As a recently “Board-certified” dermatologist, I would like to think that this distinction matters – not only for me but for my patients. I would hope that becoming a Diplomate of the American Board of Dermatology (ABD) is more than a title. But honestly, I’m not sure it is.
Breaking Down the Board’s Purpose
The ABD exists “to serve the public by setting high standards for dermatologists to earn and maintain Board certification.”1 They have been “formed for the primary purpose of protecting the public interest by establishing and maintaining high standards of training, education and qualifications of physicians rendering care in dermatology.”
The overarching theme, it seems, is that the Board serves to protect the public and ensure the quality of dermatologic care provided in this country. Though these intentions are noble, I’m not sure the manner in which they are currently carried out accomplishes these goals.
The ABD was originally established in 1932. It was one of the first four specialty boards alongside ophthalmology, otolaryngology, and obstetrics and gynecology. To put that in perspective, the ABD was formed about a decade before the use penicillin became commonplace in medicine.2 At the time, establishing specialty boards was of the utmost importance in order to develop some standard for medical practice within these specialties.
Needless to say, medicine and medical education have progressed a bit in the last 80 plus years. Most notably, with regards to medical education, the restructuring of the Liaison Committee for Graduate Medical Education to form the current Accreditation Council for Graduate Medical Education (ACGME), which now oversees resident education, occurred over 35 years ago in 1981.
The ACGME works with volunteer specialty experts, such as the ABD, to provide assurance that residency programs meet quality standards for their given specialty. To reiterate, they work with volunteer dermatologists to assure training dermatologists receive quality education. Does that mission sound familiar? It should, because that’s essentially what the ABD strives to do.
Two Groups, One Purpose
The way I see it, the ACGME provides oversight of a three-year, dermatology-specific training program. The ABD, on the other hand, provides four multiple-choice tests over that same three-year period – three in-training exams and one final certification exam. The two groups essentially serve the same function, and if anything, the ACGME provides a more rigorous review of a resident’s progress through the completion of their residency training. The standards set by the ACGME provide the basis by which all dermatologists receive thorough, specialty-specific training. One could argue that the outcome of a one-day, multiple choice test administered by the ABD is not as much a reflection of a dermatologist’s competence as completion of an ACGME-accredited residency training program.
How the Board Could Revise Their Purpose
If the ABD were truly concerned with the protection of the public and setting common standards for dermatologic care, they should strongly consider how they could affect change with those healthcare providers who are not residency-trained dermatologists.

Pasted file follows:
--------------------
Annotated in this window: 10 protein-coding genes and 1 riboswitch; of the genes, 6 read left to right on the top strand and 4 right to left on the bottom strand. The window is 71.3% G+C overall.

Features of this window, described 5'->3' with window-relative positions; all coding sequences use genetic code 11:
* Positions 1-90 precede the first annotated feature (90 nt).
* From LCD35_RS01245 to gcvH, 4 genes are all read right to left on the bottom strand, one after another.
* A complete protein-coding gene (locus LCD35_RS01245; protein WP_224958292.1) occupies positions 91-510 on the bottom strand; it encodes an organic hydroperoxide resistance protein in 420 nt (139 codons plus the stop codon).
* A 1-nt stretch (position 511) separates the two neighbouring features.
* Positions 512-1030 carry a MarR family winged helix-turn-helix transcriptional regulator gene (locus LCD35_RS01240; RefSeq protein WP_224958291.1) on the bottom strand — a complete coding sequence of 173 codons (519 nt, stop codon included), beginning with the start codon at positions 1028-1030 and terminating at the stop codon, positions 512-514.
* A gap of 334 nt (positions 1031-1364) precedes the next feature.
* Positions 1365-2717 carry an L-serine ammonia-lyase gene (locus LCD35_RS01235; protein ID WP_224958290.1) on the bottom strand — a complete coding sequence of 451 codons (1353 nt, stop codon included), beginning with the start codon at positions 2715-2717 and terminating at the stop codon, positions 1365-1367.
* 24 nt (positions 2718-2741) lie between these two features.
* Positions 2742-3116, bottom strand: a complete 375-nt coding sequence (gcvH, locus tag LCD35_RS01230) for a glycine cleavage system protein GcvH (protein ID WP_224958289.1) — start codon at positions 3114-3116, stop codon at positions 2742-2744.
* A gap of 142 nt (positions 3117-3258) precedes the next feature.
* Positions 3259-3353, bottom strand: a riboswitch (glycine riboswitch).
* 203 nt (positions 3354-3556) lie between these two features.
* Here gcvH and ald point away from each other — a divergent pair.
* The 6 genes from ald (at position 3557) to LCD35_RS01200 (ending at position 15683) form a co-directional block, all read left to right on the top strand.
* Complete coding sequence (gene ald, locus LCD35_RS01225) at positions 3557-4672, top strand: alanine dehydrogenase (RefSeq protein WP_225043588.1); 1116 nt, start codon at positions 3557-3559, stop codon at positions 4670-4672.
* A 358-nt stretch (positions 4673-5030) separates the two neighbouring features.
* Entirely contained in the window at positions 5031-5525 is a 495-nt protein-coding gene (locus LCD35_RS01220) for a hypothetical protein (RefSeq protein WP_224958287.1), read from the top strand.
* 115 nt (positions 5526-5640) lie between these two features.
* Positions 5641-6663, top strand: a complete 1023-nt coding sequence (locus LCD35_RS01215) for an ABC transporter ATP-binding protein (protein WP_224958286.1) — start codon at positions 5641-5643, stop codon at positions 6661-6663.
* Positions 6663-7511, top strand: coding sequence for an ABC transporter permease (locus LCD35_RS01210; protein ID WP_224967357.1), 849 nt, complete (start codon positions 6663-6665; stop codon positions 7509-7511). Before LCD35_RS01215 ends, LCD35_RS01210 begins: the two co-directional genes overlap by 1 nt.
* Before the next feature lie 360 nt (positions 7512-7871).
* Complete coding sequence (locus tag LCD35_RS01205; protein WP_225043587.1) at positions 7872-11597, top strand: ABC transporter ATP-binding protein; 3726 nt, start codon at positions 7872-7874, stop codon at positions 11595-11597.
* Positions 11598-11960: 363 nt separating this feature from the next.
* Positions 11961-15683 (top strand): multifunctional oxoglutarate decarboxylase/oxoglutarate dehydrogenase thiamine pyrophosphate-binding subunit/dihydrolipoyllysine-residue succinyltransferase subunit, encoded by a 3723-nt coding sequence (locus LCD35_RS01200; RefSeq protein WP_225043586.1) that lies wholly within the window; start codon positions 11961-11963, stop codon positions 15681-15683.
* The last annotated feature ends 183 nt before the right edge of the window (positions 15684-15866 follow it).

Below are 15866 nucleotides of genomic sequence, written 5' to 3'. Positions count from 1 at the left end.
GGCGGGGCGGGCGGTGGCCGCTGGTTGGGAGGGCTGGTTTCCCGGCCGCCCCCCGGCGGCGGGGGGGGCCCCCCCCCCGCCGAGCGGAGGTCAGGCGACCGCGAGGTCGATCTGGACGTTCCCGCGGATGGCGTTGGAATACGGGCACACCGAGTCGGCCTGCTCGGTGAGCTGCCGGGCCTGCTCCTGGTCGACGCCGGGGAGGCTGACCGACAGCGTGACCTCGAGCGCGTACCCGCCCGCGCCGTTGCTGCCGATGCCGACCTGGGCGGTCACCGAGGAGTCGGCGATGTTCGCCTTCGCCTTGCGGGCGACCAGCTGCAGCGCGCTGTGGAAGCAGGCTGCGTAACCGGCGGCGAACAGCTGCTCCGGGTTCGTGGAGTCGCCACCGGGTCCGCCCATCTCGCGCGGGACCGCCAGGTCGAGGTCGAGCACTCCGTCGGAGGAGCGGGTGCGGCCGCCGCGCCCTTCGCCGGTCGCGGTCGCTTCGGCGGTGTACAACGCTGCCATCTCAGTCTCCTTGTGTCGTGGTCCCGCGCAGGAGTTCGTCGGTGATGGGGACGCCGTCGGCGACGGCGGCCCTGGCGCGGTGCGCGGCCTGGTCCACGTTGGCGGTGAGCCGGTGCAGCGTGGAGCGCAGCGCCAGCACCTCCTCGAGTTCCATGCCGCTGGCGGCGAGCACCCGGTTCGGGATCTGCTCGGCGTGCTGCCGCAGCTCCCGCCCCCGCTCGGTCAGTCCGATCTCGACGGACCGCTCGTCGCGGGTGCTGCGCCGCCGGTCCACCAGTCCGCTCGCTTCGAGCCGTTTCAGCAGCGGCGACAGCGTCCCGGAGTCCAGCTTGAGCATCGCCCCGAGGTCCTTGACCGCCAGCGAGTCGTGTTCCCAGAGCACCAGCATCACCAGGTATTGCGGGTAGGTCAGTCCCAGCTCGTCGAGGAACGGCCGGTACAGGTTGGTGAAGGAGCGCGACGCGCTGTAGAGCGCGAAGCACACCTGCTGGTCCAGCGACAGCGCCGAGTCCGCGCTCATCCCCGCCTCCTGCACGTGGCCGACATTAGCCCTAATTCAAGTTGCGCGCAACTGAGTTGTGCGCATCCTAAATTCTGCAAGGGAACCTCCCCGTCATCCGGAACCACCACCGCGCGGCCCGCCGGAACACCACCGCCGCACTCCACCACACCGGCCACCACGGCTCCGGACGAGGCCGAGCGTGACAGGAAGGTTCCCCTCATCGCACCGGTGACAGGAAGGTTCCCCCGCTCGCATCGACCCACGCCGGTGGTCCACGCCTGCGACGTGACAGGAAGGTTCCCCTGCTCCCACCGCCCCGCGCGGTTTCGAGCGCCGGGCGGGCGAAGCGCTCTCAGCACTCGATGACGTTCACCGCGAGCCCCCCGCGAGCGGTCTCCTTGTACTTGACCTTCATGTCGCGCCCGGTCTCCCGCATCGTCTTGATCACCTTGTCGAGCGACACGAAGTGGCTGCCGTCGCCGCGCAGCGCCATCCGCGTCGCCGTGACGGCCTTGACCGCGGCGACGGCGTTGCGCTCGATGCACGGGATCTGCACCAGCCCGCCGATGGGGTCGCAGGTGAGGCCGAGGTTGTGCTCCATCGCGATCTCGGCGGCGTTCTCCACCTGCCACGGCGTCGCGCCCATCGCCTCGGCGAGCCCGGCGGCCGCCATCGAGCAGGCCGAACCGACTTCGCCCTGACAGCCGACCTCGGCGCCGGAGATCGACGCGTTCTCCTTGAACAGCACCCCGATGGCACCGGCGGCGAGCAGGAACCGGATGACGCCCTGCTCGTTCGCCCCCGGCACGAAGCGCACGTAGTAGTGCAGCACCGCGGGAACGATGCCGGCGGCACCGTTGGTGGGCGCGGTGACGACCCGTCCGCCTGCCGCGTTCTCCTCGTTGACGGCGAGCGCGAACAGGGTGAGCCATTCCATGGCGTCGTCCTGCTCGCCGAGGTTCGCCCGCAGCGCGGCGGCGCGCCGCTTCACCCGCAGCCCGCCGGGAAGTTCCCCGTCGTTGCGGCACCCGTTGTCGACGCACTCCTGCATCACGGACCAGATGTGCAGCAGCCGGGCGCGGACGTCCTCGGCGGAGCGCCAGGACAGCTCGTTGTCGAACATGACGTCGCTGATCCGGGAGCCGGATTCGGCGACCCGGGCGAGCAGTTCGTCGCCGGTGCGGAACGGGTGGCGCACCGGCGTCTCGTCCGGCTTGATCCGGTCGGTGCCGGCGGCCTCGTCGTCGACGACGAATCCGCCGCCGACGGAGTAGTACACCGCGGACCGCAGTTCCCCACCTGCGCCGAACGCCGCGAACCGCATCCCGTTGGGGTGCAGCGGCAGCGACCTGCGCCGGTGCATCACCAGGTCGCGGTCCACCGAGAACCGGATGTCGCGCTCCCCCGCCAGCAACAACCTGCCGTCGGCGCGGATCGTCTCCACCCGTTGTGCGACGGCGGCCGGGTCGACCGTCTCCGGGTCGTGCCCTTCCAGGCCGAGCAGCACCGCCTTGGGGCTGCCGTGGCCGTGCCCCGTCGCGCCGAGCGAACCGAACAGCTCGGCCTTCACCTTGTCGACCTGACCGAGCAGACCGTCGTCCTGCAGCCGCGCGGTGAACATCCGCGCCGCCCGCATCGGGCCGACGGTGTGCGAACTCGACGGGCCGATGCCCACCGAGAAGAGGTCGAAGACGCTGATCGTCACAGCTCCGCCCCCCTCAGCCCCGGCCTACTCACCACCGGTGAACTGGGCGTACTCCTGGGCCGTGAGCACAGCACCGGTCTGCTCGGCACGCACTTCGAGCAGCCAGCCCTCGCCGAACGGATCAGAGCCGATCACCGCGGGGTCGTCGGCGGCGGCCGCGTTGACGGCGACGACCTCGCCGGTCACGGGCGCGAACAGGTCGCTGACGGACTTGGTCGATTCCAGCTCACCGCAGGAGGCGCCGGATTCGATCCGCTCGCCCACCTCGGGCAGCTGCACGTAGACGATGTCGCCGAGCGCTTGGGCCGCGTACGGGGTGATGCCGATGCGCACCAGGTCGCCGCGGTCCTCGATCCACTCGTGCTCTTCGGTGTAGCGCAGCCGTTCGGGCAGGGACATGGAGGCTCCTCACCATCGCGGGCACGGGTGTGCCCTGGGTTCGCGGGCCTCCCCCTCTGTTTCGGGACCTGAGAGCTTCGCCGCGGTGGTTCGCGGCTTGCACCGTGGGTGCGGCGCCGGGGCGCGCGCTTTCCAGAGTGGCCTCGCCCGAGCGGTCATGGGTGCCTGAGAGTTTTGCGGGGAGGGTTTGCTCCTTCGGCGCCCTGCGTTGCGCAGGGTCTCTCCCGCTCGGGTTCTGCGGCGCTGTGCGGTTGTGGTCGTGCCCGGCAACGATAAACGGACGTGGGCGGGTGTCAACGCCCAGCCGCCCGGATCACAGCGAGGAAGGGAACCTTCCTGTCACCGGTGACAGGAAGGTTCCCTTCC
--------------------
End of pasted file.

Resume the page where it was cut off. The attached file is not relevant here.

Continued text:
It’s no secret that practicing dermatology is great. Whether it’s for the cosmetic procedures, lifestyle, or interesting mix of medical and procedural practice, everyone in medicine seems to want a piece of the dermatology pie. Midlevel providers, such as physician assistants and nurse practitioners, are desperate to find dermatology jobs. Physicians from other specialties attend weekend “certification” courses in which they are “trained” to practice outside of their scope of practice by performing cosmetic procedures.
Ultimately, if the ABD were truly concerned with the safety of the public, they should focus more on those who have no dermatology-specific training and less on those who are already overseen by the ACGME.
“Does Board certification really matter?” Well, I’m not sure that’s the right question. A more appropriate question would be, “Does high-quality patient care matter in dermatology?” The answer to that is, of course, a resounding YES! Has the ABD perhaps lost sight of this goal in lieu of self-indulgent prestige, monetary gain, and perpetuating a system for what it should be rather than what it is? Maybe.
The bottom line is that Board certification does matter. It matters a lot. It speaks to a level of competence only a select few possess in this country. It’s a needed competence for patients and non-dermatologists. Our fund of knowledge matters, and it changes lives.
My hope is that the ABD will recognize its shortcomings. If they want to give a multiple-choice test to residency graduates so that 98%-99% of us who pass annually can feel great about ourselves, post it on our social media, and be able to tell everyone we are officially “Board-certified,” then fine. But if they think that a multiple-choice test is keeping patients safe from non-dermatologist physician who practice outside of their scope or from physicians who throw midlevel providers into clinics without any oversight and allow them to “practice dermatology” without adequate training, then they should strongly reconsider their mission. I doubt the purpose of the ABD was ever to keep fully-trained dermatologists from practicing their craft, but rather, to help ensure patient safety and quality care.
In the end, I really do want it to matter that I’m “Board-certified.” But… I want our patients to matter more.
- Penicillin in the U.S.A. Br Med J. 1943 Nov 6;2(4322):582.
- Fisher WG, Schloss EJ. Medical specialty certification in the United States – a false idol? J Interv Card Electrophysiol. 2016 Oct;47(1):37-43.
- Smith JJ. Specialty board certification and federal civil rights statues. The Journal of Contemporary Health Law and Policy. 1994;11(1):111–147.
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